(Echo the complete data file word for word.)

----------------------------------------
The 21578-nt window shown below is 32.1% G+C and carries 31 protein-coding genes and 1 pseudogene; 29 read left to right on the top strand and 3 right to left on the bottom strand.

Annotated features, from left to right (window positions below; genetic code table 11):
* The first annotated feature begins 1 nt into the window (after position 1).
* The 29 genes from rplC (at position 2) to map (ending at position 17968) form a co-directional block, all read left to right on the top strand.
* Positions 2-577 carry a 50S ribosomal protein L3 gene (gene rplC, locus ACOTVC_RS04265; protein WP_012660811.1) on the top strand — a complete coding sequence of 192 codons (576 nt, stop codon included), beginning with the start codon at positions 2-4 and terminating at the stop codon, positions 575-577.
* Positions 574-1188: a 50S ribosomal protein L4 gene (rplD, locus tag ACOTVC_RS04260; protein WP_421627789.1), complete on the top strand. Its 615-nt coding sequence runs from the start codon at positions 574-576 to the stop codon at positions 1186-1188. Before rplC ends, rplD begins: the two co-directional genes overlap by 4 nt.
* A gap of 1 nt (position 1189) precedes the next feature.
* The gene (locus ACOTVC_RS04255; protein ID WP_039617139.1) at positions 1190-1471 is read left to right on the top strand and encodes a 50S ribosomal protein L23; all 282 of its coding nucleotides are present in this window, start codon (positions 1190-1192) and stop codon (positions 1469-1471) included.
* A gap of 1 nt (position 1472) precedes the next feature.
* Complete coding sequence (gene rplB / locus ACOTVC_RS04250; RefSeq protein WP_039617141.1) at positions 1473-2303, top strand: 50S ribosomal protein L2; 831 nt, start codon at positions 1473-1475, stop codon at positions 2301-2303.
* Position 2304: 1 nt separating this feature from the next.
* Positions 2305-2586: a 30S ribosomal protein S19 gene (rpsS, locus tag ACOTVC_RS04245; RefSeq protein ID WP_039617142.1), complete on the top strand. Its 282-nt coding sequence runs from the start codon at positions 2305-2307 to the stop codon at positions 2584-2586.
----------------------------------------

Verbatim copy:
The 21578-nt window shown below is 32.1% G+C and carries 31 protein-coding genes and 1 pseudogene; 29 read left to right on the top strand and 3 right to left on the bottom strand.

Annotated features, from left to right (window positions below; genetic code table 11):
* The first annotated feature begins 1 nt into the window (after position 1).
* The 29 genes from rplC (at position 2) to map (ending at position 17968) form a co-directional block, all read left to right on the top strand.
* Positions 2-577 carry a 50S ribosomal protein L3 gene (gene rplC, locus ACOTVC_RS04265; protein WP_012660811.1) on the top strand — a complete coding sequence of 192 codons (576 nt, stop codon included), beginning with the start codon at positions 2-4 and terminating at the stop codon, positions 575-577.
* Positions 574-1188: a 50S ribosomal protein L4 gene (rplD, locus tag ACOTVC_RS04260; protein WP_421627789.1), complete on the top strand. Its 615-nt coding sequence runs from the start codon at positions 574-576 to the stop codon at positions 1186-1188. Before rplC ends, rplD begins: the two co-directional genes overlap by 4 nt.
* A gap of 1 nt (position 1189) precedes the next feature.
* The gene (locus ACOTVC_RS04255; protein ID WP_039617139.1) at positions 1190-1471 is read left to right on the top strand and encodes a 50S ribosomal protein L23; all 282 of its coding nucleotides are present in this window, start codon (positions 1190-1192) and stop codon (positions 1469-1471) included.
* A gap of 1 nt (position 1472) precedes the next feature.
* Complete coding sequence (gene rplB / locus ACOTVC_RS04250; RefSeq protein WP_039617141.1) at positions 1473-2303, top strand: 50S ribosomal protein L2; 831 nt, start codon at positions 1473-1475, stop codon at positions 2301-2303.
* Position 2304: 1 nt separating this feature from the next.
* Positions 2305-2586: a 30S ribosomal protein S19 gene (rpsS, locus tag ACOTVC_RS04245; RefSeq protein ID WP_039617142.1), complete on the top strand. Its 282-nt coding sequence runs from the start codon at positions 2305-2307 to the stop codon at positions 2584-2586.